David Jacobs, born May 19 1926, died September 2 2013


Simon Jenkins’s resolute argument (Comment, 4 September) was going splendidly. Then: “To our grandparents, the idea of a woman driving a bus, reading the news, conducting an orchestra … would have been beyond imagining.” I’d guarantee that my own feisty Cornish grandma, having come through WWII with her married daughters (cf Princess Elizabeth with her army lorry) would have been not a whit surprised.
Peter Fiddick
Kew, Surrey
• Simon Jenkins misses the point. It does not try to include women regardless of their ability, it ends discrimination against women with ability.
Margaret Davis
• Greenham women are still everywhere (Report, 3 September). On Monday several people from Action AWE were arrested just down the road from Greenham for blockading Burghfield nuclear weapons factory; and every second weekend of the month Aldermaston Women’s Peace Camp holds a camp to protest about the UK’s retention and maintenance of nuclear weapons and all the research and development which is going into the production of the next generation of nuclear weapons.
Ailsa Johnson
Penzance, Cornwall
• I see that according to the developers, Land Securities and Canary Wharf, that it was the sun wot did it (Hot spots: when builders turn up the heat, Shortcuts, G2, 4 September). An Arthur C Clarke short story told of an angry South American football crowd using reflective football programmes to fry a referee. It now seems that insufficiently imaginative architects and engineers (and not the sun) are bringing another of his ideas to fruition.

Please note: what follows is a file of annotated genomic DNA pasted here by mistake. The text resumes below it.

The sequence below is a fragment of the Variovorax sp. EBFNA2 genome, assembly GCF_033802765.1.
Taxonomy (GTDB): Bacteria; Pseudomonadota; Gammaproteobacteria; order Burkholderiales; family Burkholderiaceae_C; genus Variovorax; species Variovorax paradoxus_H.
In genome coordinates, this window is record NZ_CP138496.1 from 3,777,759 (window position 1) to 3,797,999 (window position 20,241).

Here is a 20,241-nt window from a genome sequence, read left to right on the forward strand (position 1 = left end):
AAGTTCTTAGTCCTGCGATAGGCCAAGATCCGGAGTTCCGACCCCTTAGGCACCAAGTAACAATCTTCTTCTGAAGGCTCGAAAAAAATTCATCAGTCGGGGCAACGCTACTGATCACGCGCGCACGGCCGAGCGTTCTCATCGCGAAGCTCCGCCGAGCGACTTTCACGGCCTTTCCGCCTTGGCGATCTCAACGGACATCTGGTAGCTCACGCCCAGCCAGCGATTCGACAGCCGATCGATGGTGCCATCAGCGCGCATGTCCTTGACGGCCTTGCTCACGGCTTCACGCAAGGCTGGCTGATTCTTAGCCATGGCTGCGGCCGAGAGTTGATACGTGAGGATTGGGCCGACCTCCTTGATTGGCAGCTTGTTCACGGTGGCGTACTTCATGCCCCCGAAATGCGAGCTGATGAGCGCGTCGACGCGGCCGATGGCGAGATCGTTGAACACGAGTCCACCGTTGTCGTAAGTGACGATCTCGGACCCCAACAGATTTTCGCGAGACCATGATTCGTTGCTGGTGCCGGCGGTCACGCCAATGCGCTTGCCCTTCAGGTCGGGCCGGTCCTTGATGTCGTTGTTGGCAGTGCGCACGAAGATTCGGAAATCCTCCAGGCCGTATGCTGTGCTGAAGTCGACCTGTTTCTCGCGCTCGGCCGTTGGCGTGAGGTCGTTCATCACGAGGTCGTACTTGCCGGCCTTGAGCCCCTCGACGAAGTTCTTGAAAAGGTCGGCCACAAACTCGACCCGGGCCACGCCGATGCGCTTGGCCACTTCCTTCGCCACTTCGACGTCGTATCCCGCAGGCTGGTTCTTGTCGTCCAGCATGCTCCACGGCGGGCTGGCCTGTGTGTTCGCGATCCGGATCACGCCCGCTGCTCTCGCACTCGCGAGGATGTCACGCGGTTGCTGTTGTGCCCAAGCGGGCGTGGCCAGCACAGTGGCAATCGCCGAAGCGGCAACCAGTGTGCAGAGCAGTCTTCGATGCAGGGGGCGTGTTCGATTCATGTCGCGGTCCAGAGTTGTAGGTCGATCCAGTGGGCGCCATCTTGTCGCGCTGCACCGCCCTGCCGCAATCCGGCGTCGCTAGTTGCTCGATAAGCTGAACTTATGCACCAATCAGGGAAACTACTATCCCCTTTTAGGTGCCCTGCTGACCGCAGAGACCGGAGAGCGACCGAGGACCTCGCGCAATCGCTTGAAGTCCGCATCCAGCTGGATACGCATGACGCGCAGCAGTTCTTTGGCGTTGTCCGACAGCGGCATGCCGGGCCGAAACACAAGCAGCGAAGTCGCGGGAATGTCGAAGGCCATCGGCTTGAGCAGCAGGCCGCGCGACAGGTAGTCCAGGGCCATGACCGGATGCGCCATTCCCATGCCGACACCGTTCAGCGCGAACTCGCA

Peter Graham
St Albans, Hertfordshire
• Jeremy Taylor wrote and recorded Jobsworth (Letters, 3 September) in 1966. You can listen to it on any reputable music-sharing service – that is, until some jobsworth stops you.
Dave Headey
Faringdon, Oxfordshire
• I see weather forecasters are predicting an Indian summer (Weather, 4 September). Is this what TV forecasters mean by “Apache rain in places”?
Phil Rhoden
Kidderminster, Worcestershire

The British pub (Editorial, 29 August) is under threat principally for one reason you omit to mention. The debt-ridden business model of the pub companies that own half our 55,000 pubs has led to, on average, 23 a week being disposed of by the pubcos. Mostly they never open again, sold to developers for a quick buck to keep the interest payments topped up. There is a close correlation between the figures for pubco disposals and overall pub closures.
There are many parallels between the story of the pubcos and the banks: historically overvalued estates leading to big problems when good times turn bad; malpractice (in the case of the pubco/lessee relationship, as noted by the business, innovation and skills select committee); devastating effects in terms of lost jobs and reduced consumer choice. But while the authors of the Good Pub Guide take a lazy pot shot at licensees good and bad, not a mention is made of the publicans forced to pay inflated wholesale prices for a restricted choice of drinks, in premises underinvested in for decades by the pubco owners, and often subject to arbitrary rent increases and other restrictions on trade.
The Fair Deal for your Local campaign coalition, including trade unions, the Federation of Small Businesses, licensees and consumers (via Camra) has endorsed the government’s realisation that reform is overdue. We should support that campaign and not pay attention to industry lobbyists or those seeking not the success of the wider pub trade, but to profit from it.
Gareth Epps
Reading, Berkshire
• Early this year the Anglers Rest, the last remaining pub in the village of Bamford in High Peak, was registered as an “asset of community value”. A price was agreed with the owner, Admiral Taverns, in May, and the Bamford Community Benefit Society thought they were allowed six months to raise funds to buy the pub, and to run it as a “pub is the hub”, including a cafe and post office.